Yes. Not surprisingly, the one-size-fits-all government control of healthcare that is the hallmark of Obamacare is threatening conscience rights and individual liberties in other areas. Lawsuits over the healthcare law’s exception for Members of Congress and federal subsidies for Obamacare exchanges are making their way through the courts. Another suit challenging the law’s origination in the Senate in violation of the Constitution’s requirement that “all bills for raising revenue … originate in the House” could bring down the entire law. In addition to trampling on religious freedom through this particular mandate, Obamacare is also forcing individuals and families to pay for coverage of elective abortions in exchange plans – often without their knowledge. One Connecticut family has filed suit against the Obama administration, claiming the lack of transparency about abortion in Connecticut’s exchange, coupled with a mandatory abortion surcharge on their insurance, is trampling on the family’s conscience rights.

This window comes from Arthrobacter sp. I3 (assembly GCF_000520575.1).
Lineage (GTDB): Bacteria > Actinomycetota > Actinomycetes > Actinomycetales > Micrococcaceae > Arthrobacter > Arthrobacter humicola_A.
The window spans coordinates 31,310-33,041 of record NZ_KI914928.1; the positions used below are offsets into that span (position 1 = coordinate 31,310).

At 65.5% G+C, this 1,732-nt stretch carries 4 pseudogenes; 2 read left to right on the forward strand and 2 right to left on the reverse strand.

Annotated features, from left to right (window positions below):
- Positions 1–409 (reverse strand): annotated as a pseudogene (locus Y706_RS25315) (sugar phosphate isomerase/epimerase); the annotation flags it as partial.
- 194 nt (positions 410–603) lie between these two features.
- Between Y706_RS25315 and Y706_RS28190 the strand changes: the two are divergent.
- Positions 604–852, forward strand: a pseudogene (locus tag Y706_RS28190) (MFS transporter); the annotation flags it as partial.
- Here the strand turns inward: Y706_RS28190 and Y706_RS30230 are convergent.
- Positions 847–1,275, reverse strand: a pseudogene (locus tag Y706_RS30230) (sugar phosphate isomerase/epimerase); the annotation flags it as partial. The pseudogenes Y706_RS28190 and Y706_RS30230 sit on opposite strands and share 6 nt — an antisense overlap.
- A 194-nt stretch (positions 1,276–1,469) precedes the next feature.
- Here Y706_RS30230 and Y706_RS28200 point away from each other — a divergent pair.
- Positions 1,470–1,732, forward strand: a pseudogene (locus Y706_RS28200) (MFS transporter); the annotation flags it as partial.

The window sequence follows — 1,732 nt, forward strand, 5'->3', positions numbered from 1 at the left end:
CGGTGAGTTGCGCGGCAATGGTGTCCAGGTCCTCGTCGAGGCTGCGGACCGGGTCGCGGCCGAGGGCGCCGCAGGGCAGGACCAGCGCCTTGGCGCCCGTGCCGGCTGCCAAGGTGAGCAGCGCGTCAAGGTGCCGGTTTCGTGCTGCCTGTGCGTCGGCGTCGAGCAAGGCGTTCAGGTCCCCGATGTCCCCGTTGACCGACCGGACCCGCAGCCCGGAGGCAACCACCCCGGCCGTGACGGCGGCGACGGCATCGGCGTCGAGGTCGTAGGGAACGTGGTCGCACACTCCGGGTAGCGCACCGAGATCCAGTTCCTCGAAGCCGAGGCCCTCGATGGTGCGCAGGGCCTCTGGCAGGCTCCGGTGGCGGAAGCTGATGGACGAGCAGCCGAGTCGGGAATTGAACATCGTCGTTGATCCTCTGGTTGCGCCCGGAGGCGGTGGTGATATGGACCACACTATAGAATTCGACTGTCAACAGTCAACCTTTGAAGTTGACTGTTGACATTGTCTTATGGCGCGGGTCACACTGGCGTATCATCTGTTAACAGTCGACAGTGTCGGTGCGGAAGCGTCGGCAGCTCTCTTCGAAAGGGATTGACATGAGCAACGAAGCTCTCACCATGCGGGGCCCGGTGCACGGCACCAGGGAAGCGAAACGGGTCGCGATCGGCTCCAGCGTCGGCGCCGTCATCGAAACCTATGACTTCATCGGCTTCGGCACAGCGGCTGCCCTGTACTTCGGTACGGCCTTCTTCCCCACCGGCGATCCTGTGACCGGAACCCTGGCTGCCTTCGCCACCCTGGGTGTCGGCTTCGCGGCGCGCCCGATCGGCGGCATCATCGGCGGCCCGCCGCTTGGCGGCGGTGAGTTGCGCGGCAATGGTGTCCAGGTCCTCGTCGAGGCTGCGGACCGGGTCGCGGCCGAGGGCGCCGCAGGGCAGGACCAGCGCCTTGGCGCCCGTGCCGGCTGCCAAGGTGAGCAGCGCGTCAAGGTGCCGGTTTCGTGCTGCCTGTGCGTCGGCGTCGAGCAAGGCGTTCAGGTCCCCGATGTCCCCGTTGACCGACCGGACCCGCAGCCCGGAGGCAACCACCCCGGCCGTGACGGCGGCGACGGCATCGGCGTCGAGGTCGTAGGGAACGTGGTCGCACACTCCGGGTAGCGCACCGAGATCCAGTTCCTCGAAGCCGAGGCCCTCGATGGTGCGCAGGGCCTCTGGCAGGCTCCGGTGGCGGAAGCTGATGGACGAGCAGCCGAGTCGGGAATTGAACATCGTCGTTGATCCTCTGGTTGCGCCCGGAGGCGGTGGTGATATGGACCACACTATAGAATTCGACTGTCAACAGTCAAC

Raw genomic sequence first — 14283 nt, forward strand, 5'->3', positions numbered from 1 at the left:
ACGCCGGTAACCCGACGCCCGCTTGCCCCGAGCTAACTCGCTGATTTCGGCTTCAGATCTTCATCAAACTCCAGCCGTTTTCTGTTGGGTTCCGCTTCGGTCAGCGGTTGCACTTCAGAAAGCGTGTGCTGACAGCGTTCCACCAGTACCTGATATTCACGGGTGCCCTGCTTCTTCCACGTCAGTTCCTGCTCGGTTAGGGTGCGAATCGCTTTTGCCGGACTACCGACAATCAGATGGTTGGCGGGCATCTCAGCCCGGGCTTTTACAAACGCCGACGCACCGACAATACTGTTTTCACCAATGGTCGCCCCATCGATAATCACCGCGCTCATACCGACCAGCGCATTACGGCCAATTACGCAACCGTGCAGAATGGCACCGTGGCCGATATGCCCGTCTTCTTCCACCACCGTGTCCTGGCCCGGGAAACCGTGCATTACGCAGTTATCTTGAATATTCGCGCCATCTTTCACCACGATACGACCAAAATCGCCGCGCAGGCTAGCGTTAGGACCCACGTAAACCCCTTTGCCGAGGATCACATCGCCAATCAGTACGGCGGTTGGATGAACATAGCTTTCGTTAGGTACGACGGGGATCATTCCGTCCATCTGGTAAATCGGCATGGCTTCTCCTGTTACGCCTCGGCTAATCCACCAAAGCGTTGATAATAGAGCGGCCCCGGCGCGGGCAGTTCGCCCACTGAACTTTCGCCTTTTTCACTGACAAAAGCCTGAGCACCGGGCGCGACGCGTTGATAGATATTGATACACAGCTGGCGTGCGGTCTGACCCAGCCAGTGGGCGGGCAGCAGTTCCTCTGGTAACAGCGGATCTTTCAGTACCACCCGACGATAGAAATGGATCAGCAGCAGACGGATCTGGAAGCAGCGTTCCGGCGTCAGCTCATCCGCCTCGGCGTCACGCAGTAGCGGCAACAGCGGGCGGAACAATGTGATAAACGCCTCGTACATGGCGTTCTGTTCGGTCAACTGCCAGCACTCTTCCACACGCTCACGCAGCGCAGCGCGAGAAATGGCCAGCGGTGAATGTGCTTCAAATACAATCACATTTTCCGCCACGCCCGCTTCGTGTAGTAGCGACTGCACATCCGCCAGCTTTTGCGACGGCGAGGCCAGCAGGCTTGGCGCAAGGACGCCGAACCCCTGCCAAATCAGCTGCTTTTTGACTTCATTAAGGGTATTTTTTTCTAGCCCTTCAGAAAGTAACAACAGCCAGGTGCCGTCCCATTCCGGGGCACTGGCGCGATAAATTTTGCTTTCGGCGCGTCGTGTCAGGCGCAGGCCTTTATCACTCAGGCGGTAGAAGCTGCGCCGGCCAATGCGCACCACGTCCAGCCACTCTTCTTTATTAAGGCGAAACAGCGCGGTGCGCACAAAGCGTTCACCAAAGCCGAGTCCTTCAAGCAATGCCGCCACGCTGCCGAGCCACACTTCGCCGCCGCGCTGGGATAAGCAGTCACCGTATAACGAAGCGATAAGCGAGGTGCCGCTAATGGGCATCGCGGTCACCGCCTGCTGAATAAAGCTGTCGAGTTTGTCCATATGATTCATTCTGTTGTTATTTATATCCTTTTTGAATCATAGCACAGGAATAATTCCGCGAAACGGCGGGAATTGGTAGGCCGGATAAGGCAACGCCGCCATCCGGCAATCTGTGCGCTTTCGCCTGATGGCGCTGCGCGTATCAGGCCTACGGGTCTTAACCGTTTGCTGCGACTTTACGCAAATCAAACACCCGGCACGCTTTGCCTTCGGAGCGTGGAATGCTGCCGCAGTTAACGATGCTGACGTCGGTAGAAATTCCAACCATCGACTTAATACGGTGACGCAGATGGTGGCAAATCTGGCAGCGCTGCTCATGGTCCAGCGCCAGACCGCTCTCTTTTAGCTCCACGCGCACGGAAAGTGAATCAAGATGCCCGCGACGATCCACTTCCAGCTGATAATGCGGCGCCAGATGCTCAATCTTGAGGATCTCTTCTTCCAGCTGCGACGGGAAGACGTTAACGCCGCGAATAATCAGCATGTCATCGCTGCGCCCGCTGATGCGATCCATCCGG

So, did the Court strike down any part of the Obamacare statute?

No. This particular mandate was not the creation of Congress. Rather, the rule was devised by unelected bureaucrats in the Department of Health and Human Services, emboldened by their newfound power under the sweeping healthcare law. The health care law has given broad authority to the federal government to decide what insurance companies must cover, employers must provide, and individuals must purchase. That one-size-fits-all system of government control isn’t conducive to the protection of individual liberties, free markets, or fundamental freedoms. The HHS mandate is characteristic of Obamacare’s tendency toward coercion, which, in this case, the Court ruled impermissible.

To truly protect religious freedom and individual liberty, Obamacare must be repealed. Americans deserve true, patient-centered health reform that increases choice and respects their values and conscience rights.